23 July 2000 2300H. Szczercow, Poland.
In a daring raid, the party freed approximately 100 American soldiers in a makeshift internment camp in Szczercow.
After Maks discovered hints of the POWs’ existence via radio and his newly-acquired Soviet codebook, Woj and Grant had scouted the location disguised as farmers. The POWs were being held in a temporary enclosure at a former high school track field. Their few officers were kept segregated, and housed in a building with Soviet MPs.
The party masqueraded as Polish engineers passing through town to inspect Warta River bridges in the area. Enemy combatants included approximately 100 Polish cavalry posted down at the highway crossroads, and 20 Soviet MPs at the north end of town, guarding the prisoners, which also included approximately 30 Pact personnel being held in a separate enclosure for various reasons.
The Soviet MPs were clearly more concerned about their burgeoning prisoner population – due to be shipped out soon – than an external attack. The party took over the long-abandoned school building overlooking the facility, parked their two amphibious vehicles behind, and took up positions. A radio-jamming apparatus was set-up inside.
Grant fired the first shots with his M40, targeting the south guard post, and missing. Woj fired a explosive grenade into the north guard post, temporarily putting it out of commission. An MP chose that moment to step out of the administration building, and Aron – waiting – fired a gas grenade right through the open door (as luck would have it [Outstanding Success], the grenade landed in the central hallway, filling the small building with irritant gas).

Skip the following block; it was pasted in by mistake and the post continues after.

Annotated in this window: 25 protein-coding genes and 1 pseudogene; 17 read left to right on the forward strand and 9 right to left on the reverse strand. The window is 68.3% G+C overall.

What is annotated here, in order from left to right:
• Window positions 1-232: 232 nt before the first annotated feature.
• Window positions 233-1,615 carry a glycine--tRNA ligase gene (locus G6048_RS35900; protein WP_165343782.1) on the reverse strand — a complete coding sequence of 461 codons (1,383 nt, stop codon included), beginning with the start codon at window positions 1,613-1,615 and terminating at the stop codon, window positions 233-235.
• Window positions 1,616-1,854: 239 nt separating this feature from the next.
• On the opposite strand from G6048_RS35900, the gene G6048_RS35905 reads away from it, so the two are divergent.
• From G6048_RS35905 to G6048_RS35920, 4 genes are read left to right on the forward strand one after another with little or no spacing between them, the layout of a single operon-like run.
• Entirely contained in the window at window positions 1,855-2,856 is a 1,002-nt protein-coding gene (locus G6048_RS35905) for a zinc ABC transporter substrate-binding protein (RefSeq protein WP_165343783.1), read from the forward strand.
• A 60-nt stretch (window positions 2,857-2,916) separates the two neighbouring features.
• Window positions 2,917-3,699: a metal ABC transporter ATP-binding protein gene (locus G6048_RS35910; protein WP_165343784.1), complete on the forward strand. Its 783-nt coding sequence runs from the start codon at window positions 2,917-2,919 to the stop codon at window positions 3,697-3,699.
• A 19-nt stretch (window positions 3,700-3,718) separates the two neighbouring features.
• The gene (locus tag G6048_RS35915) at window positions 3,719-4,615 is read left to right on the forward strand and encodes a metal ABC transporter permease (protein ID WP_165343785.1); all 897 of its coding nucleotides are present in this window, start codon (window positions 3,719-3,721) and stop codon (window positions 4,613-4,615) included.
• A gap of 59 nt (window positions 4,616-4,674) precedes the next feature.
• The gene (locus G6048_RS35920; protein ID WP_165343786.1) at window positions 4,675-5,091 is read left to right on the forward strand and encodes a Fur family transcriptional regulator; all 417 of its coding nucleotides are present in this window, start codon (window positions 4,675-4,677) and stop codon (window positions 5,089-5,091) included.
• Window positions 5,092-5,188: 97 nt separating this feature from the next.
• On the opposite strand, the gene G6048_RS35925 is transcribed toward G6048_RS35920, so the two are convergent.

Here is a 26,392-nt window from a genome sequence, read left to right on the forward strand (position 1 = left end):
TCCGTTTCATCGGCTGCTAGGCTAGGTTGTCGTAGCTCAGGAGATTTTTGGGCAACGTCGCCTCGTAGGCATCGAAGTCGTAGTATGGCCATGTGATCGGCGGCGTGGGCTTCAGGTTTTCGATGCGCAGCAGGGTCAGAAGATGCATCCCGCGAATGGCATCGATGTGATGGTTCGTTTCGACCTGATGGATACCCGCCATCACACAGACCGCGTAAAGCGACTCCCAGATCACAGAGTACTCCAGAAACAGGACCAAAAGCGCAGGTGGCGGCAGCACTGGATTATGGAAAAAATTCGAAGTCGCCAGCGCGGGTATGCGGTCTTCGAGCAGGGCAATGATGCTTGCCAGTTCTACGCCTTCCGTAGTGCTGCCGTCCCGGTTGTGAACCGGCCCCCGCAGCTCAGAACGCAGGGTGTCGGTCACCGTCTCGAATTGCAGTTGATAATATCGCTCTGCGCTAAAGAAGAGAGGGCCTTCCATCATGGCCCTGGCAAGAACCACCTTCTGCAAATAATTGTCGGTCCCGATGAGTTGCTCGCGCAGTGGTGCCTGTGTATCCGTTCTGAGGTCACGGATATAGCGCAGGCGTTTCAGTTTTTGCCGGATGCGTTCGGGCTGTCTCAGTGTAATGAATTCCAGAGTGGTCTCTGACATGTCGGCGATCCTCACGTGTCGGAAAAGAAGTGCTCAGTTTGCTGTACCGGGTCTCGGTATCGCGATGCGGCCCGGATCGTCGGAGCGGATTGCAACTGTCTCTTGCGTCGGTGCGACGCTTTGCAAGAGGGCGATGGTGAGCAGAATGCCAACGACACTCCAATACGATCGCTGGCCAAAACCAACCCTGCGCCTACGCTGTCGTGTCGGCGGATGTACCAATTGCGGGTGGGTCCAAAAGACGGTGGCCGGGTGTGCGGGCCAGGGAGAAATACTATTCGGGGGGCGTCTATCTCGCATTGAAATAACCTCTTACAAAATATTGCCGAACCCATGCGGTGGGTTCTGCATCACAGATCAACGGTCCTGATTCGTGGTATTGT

Also on the roof, Maks sprayed the south guard post with two bursts from his MG3 machinegun, catching all 3 guards. From there, it continued being a very one-sided fight; the rear-echelon MPs were inexperienced and caught by surprise. The MP at the front door spun around in shock at the grenade whistling past him into the building, looked back outside, and was then cut down by a few rounds from Aron’s G3 battle rifle. Grant, on the roof, started finding his range, hitting perimeter guards with his sniper rifle, shifting, firing, shifting.
The party neutralized all the guards outside, and those in the administration building came stumbling out at Woj’s barked orders in Russian. Coughing and retching from the tear gas, they offered no resistance, and were secured. Soon the American officers were freed, and they were suffering the gas effects as well.
As expected, the American POWs were survivors from the 256th Brigade, overrun at Łask. Col Sims – former brigade commander – washing his face with copious amounts of water, was grateful to the party.
Time was of the essence. The raid was over quickly, but the Polish cavalry would surely be arriving on scene shortly. Sims was unaware of the destruction of the 5th Division at Kalisz just days before. After a quick sitrep from Maks, Sims rounded up the remaining soldiers of his command, had them grab any gear close at hand, and they fled into the forest to the north.
Maks also freed the Pact prisoners to further the chaos for the arriving enemy, and the party departed in a different direction in their two Soviet vehicles.